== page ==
Step 5: The embryos are nurtured in the lab for a short time confirming their health and are commonly transferred into the recipient women’s uterus two to three days after the eggs were retrieved.  The transfer process involves having a preset number of embryos suspended in fluid passed through a catheter that enters the women through the vagina to her womb.  This process is typically guided by ultrasound imaging and is painless to the women, though some minor cramping is common.

Once the above steps are completed, the women is recommended to rest while she is observed for the typically pregnancy symptoms.  Blood tests and on occasion ultrasounds are used to confirm successful implantation and pregnancy.

Frequently Asked Questions

What are the Success Rates of IVF?

Success rates of IVF procedures depend on numerous factors including, but not limited to patient age and type method used. Though it can vary greatly by clinic, patient age, and procedure used, among many variables, in the US, the approximate live birth rate for each IVF cycle is:

– 30% – 35% for women less than 35 years of age
– 25% for women 35 to 37 years of age
– 15% – 20% for women 38 to 40 years of age
– 6% – 10% for women over 40 years of age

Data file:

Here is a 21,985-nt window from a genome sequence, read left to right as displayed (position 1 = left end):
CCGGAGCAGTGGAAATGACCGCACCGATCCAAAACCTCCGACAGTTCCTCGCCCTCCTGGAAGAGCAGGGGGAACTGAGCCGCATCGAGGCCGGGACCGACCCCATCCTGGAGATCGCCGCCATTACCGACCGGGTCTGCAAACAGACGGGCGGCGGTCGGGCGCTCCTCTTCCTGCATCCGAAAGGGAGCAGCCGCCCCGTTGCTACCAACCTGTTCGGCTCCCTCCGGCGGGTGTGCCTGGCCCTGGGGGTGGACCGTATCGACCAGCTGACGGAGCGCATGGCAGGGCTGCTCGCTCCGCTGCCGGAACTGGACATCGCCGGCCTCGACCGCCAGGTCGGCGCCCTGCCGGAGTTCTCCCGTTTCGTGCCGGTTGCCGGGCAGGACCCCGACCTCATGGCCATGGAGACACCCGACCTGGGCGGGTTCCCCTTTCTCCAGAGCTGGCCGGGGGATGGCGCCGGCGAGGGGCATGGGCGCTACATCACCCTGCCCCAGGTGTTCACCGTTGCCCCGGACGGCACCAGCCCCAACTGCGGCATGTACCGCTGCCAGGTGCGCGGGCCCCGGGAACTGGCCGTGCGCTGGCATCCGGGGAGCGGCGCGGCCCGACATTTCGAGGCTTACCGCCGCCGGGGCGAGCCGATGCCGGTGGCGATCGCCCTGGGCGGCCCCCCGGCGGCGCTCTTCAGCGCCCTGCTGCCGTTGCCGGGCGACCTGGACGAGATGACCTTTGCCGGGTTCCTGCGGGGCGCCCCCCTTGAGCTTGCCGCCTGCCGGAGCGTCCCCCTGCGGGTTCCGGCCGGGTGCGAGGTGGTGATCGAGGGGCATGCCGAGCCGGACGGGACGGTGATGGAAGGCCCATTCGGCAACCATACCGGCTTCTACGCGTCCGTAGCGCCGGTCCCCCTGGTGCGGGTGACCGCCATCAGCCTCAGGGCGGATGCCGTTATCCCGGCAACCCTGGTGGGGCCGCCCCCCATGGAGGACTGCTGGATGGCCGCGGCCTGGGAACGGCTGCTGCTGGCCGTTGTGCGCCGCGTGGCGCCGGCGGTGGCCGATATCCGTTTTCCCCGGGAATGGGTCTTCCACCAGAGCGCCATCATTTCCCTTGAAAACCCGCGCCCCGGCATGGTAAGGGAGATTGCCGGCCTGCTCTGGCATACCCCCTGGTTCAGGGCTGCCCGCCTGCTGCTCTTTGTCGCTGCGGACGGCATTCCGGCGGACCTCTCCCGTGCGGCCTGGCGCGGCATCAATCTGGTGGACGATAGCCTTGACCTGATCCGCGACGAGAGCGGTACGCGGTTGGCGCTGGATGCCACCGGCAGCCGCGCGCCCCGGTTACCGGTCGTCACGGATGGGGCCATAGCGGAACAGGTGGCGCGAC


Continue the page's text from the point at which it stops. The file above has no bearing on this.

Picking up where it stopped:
Most clinics publish or will inform potential clients of their facility’s success rates.

It is important to know that when comparing success rates among different clinics, once should look closely as to how success is defined.  While some clinics confirm pregnancy via blood or urine tests, a clinical pregnancy is where a pregnancy has been verified through ultrasound.

What if my husband is sterile or my eggs are not healthy?

IVF procedures can also be done with donor eggs, sperm, or embryos if a couple’s own eggs and sperm are not an option.   In approximately 10% of all IVF cycles, donor eggs are utilized.

What are the risks?

As with most medical procedures, there are risks and IVF is no different. The risks of IVF vary with each step of the process.

Step 1: When preparing the female’s ovaries for egg harvesting, there is the risk of hyperstimulation causing the ovaries to become swollen and painful. This condition is known as Ovarian Hyperstimulation Syndrome is rare and can include symptoms like nausea, vomiting, sensation of bloating and lack of appetite.  More severe symptoms can also occur, but those are even more rare

Step 2: This step carries the typical risks associated with minor surgery and laparoscopic procedures. These include risks of receiving anesthesia, bleeding, infection and damage to bowel, bladder or blood vessels among others.  Again, these risks are very rare and happen very infrequently.

Step 3: As will all assisted reproductive procedures, there is a higher possibility for multiple pregnancies. With this come the typical risks and concerns related to multiples during pregnancy including the increased risk of premature delivery.

Please keep in mind that IVF procedures involve a significant financial, physical, and emotional commitment. It is common for couples to endure psychological stress and emotional problems during the process, especially if IVF is unsuccessful.